End of an Era

Posted in Campfire Stories on February 15th, 2010

In the 1970′s I remember the first cable box sitting on top of our TV in San Francisco and I’ve basically had cable almost everywhere I’ve lived since then — call it 35 years of cable TV. Almost four years ago I asked Do we watch TV anymore? Analyzing our TV viewing at that time I found that of the 100 channels we only really watched four (4) channels and occasionally watched another nine for a whopping 13 channels needed.

We have (had) over 500 channels on our current service and over 100 HD channels and you know what: we never watch anything beyond 30 minutes of local news each morning. We’re paying over $170 a month and there’s nothing we bother watching.

We have a 46″ screen in the living-room that has never seen a cable connection. Kids are way ahead of old folks like me. Hulu, Boxee, YouTube, Blu Ray, DVD: these are how we watch things now. When I asked our son if it was ok to get rid of cable TV he actually asked “what’s that?”

That killed my last doubt: it’s a waste of money, we’re pulling it all out.

End of an era

The money saved in 10 months by getting rid of cable TV will buy two really nice media PCs so we’re keeping our cable-provider based internet connectivity. We’ve had 24/7 high-speed Internet in our house since 1995.

The land-line phone is probably next. Six months of saved phone bills will pay for a nice signal amplifier so our mobile phones will work great indoors.

Can you hear me now?

Update 2/21/2010 — I’m weak. I ended up cutting down to $16.95 “basic cable.”

New Media PC for the living room

Posted in Hard Stuff on December 28th, 2009

We needed a media PC to drive a 46″ display in our living room. I saw an article in the May 2009 Maximum PC and basically followed their recipe when I built this system in August.

Picture 002

The system has been solid and very quiet. It draws 55-65 watts up and running and the box cost $600 in parts, keyboard and mouse $140, 5.1 amp with speakers $240. About $1,000 when you include cables. This system has been donated to the nonprofit Autistry Studios.

AMD Phenom 9350e Agena 2.0GHz Socket AM2+ 65W Quad-Core Processor Model HD9350ODGHBOX – Retail $99.99
JetWay JNC62K-LF AM2+/AM2 NVIDIA GeForce 8200 Mini ITX AMD Motherboard – Retail $129.99
CORRSAIR XMS2 2GB 240-Pin DDR2 SDRAM DDR2 800 (PC2 6400) Desktop Memory Model CM2X2048-6400C5 – Retail $27.99
Western Digital Caviar Black 500 GB Bulk/OEM Hard Drive 3.5 Inch, 32 MB Cache, 7200 RPM SATA II WD5001AALS $67.75
Antec Three Hundred Gaming Case External 3 X 5.25; Internal 6 X 3.5 2*Usb2.0 $59.79
LG Black 8X BD-ROM 16X DVD-ROM 40X CD-ROM SATA Internal Combo LG Blu-ray Reader & 16X LightScribe DVD±R DVD Burner – Retail $124.99
Antec Mult-Station Elite Internal IR receiver w/ VFD and remote – Retail $69.99
Sabrent CRW-UINB 68 in 1 Hi-Speed USB 2.0 Internal Memory Card Reader & Writer (Black) $15.98


Logitech Cordless Desktop MX 5500 Revolution $138.40

5.1 Surround sound system:

Sony BRAVIA DAV-HDX285 5.1-Channel Theater System (Black) $239.65

How to delete GPT Protective Partition

Posted in Windows Details on December 10th, 2009

I loaned a portable USB 1 TB drive to someone recently and they accidentally horked it up pretty well. They attempted some fix up on it but when I mounted it on my system it did not appear in the list of disks under My Computer but it was listed as a device off the USB hub.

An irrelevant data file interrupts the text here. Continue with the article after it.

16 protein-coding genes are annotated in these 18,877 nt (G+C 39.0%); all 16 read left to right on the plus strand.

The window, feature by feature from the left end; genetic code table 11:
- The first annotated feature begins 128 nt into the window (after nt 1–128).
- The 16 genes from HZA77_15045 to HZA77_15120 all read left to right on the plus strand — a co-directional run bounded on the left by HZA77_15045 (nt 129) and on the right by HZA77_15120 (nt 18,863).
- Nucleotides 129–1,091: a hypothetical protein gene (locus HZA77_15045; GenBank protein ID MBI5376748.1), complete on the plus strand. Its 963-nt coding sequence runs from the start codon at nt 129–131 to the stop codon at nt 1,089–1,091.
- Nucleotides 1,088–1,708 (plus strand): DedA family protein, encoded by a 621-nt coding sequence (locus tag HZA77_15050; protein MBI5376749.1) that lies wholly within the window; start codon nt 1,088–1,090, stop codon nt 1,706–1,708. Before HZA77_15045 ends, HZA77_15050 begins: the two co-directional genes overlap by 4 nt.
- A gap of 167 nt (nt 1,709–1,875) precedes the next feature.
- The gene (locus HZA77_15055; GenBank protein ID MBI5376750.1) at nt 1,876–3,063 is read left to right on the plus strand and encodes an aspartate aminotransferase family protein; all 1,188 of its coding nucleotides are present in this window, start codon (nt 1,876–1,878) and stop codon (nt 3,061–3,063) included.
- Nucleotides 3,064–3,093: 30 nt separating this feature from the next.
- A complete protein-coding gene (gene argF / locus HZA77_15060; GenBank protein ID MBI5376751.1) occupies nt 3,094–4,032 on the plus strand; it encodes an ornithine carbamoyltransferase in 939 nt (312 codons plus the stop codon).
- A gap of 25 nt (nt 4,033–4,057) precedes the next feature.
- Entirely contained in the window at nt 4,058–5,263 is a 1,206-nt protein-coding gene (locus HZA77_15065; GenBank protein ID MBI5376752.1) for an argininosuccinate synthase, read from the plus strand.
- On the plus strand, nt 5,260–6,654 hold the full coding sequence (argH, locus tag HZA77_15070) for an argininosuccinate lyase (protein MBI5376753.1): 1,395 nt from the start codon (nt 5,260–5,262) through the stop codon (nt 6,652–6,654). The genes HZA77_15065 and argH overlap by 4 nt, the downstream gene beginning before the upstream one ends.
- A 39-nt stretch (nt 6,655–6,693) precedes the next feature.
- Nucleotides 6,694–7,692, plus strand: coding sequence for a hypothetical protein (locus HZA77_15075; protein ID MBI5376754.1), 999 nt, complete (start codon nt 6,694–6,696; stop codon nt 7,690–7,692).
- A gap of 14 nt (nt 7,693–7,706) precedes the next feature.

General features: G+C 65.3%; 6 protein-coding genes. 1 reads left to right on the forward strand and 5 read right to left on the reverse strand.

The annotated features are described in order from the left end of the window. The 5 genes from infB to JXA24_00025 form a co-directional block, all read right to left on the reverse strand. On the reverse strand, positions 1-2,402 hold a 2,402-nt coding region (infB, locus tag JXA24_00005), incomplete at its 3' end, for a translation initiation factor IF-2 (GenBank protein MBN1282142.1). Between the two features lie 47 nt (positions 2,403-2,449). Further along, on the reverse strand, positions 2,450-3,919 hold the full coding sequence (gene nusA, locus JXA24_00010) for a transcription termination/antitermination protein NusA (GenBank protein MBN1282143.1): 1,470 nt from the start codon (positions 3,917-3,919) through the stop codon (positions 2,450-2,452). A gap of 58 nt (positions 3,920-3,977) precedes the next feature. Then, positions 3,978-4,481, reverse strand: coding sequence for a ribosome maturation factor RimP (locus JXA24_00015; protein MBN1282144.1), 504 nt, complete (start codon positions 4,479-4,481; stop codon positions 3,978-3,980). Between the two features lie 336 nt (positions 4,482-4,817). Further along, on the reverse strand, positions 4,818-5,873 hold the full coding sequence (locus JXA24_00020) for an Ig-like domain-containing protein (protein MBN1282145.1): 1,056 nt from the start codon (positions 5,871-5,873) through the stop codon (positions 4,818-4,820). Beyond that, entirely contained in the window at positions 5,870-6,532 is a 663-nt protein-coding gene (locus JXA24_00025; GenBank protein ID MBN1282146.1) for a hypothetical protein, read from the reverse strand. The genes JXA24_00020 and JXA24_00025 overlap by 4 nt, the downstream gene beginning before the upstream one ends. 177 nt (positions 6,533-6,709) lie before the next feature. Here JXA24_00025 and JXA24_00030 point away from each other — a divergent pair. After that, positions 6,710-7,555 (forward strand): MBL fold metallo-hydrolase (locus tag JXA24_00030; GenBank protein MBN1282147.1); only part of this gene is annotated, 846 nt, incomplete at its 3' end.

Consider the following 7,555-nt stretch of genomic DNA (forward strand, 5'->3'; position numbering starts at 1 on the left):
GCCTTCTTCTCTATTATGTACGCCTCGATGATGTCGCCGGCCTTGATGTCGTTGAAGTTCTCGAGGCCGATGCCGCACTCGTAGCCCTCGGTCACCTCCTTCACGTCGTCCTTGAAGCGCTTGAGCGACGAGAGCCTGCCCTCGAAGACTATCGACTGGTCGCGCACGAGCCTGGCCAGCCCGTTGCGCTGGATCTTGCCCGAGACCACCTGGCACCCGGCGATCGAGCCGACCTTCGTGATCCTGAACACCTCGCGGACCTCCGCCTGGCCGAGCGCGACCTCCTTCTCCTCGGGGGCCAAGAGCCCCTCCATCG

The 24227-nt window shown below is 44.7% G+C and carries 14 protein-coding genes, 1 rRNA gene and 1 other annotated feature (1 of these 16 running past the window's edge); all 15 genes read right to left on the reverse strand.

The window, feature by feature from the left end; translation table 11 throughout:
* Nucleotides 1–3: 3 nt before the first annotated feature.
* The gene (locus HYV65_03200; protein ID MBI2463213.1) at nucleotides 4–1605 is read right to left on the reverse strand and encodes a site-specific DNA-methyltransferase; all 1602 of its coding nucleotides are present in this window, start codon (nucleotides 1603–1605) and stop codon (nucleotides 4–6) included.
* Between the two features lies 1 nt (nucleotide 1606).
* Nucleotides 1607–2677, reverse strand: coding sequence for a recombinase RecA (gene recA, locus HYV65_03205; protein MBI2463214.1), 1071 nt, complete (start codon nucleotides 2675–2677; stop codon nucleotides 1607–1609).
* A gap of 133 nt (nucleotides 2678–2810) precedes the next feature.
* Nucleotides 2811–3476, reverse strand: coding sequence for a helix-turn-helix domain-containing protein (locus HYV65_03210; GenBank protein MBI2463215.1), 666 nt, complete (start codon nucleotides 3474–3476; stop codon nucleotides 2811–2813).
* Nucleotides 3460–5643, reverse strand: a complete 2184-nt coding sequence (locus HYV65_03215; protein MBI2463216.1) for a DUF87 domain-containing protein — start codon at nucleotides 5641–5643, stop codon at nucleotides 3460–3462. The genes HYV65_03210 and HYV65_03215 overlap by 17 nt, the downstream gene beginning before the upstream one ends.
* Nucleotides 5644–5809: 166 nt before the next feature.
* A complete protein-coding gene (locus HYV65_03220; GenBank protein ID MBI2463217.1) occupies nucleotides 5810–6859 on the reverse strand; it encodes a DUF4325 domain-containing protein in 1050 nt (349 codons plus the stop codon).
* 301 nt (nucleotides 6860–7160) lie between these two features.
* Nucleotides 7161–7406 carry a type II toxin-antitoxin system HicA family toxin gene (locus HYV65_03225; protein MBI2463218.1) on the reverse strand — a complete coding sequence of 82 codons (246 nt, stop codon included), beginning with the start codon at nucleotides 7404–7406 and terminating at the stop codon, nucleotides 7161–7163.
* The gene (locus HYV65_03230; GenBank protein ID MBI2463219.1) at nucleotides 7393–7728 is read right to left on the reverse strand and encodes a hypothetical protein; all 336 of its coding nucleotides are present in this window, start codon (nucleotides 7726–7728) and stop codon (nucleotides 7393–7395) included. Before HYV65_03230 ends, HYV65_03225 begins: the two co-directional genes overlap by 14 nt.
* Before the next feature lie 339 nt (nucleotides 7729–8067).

Opening Computer Management under XP Pro the disk was listed as a “GPT Protective partition” and no options were available for doing anything to it under the Disk Management applet. A GPT partition is a GUID Partition Table and is usable by Macs and Windows Vista and greater — but not XP which is what what I’m running.

A quick search found this procedure:

In Windows XP Professional, if you cannot access or modify GPT disk, you can convert a GPT disk to MBR by using the “clean” command in the command line application DiskPart, which will remove all data and partition structures from the disk.

1. Go to the DOS command line (click on “Start Menu”, then “Run”, type in “cmd” in textbox, and hit “OK”)

* Type in “DiskPart” in command line.
* Type in “list disk” in command line to show all disks in this machine.
* Use “select” to set the focus to the specified partition, for example “select disk 1″.
* Use “clean” command to remove GPT disk from the current in-focus disk by zeroing sectors.

2. Go back to Disk Management, the disk should be “unallocated” now. Right click on disk info, choose “Initialize Disk” then format it.

Warning: Duh: This command will of course erase all data on the disk, but if you got here, you couldn’t access it anyway!

Reduced to reblogging: a short Internet history

Posted in Campfire Stories on November 18th, 2009

I loved this post by Cameron Chapman at the Six Revisions blog.

ARPANET in 1977

ARPANET in 1977

I’m reblogging ’cause I’m busy but I’ll have my media PC build and description up soon.

Windows Command Line stuff

Posted in Essential Tools, The Art of Programming, Windows Details on July 10th, 2009

Creating scripts to automate administrative or programming build tasks is GOOD. It centralizes details and reduces errors.

I find I need to re-learn DOS (and *nix) command line stuff every few years and then I completely forget how to do it and have to learn again.

Resources that I find useful:

The Windows Command Line

Microsoft Windows XP – Using batch files

The Wumpus lives

Posted in On the coffee table, The Art of Programming on June 10th, 2009

This is a great PHP version of the classic Hunt the Wumpus game of the 1970′s.


This will make a great programming-class homework problem.